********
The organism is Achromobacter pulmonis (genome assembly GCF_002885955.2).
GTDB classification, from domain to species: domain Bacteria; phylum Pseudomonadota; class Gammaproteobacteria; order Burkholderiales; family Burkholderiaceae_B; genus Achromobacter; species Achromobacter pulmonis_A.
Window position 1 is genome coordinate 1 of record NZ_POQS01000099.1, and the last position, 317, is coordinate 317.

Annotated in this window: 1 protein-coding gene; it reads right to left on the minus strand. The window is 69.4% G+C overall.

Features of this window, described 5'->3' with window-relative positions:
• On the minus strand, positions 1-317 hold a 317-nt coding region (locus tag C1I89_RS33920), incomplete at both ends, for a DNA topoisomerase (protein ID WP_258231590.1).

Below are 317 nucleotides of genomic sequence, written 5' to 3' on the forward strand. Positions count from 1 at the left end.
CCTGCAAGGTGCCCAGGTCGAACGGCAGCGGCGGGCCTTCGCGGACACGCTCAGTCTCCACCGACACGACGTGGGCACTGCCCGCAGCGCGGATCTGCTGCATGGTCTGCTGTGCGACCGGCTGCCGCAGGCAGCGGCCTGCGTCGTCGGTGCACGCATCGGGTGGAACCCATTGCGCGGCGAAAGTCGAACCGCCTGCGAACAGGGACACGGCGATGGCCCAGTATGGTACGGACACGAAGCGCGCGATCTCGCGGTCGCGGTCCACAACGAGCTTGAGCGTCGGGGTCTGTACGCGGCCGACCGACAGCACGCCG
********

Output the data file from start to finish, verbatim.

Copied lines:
The organism is Achromobacter pulmonis (genome assembly GCF_002885955.2).
GTDB classification, from domain to species: domain Bacteria; phylum Pseudomonadota; class Gammaproteobacteria; order Burkholderiales; family Burkholderiaceae_B; genus Achromobacter; species Achromobacter pulmonis_A.
Window position 1 is genome coordinate 1 of record NZ_POQS01000099.1, and the last position, 317, is coordinate 317.

Annotated in this window: 1 protein-coding gene; it reads right to left on the minus strand. The window is 69.4% G+C overall.

Features of this window, described 5'->3' with window-relative positions:
• On the minus strand, positions 1-317 hold a 317-nt coding region (locus tag C1I89_RS33920), incomplete at both ends, for a DNA topoisomerase (protein ID WP_258231590.1).

Below are 317 nucleotides of genomic sequence, written 5' to 3' on the forward strand. Positions count from 1 at the left end.
CCTGCAAGGTGCCCAGGTCGAACGGCAGCGGCGGGCCTTCGCGGACACGCTCAGTCTCCACCGACACGACGTGGGCACTGCCCGCAGCGCGGATCTGCTGCATGGTCTGCTGTGCGACCGGCTGCCGCAGGCAGCGGCCTGCGTCGTCGGTGCACGCATCGGGTGGAACCCATTGCGCGGCGAAAGTCGAACCGCCTGCGAACAGGGACACGGCGATGGCCCAGTATGGTACGGACACGAAGCGCGCGATCTCGCGGTCGCGGTCCACAACGAGCTTGAGCGTCGGGGTCTGTACGCGGCCGACCGACAGCACGCCG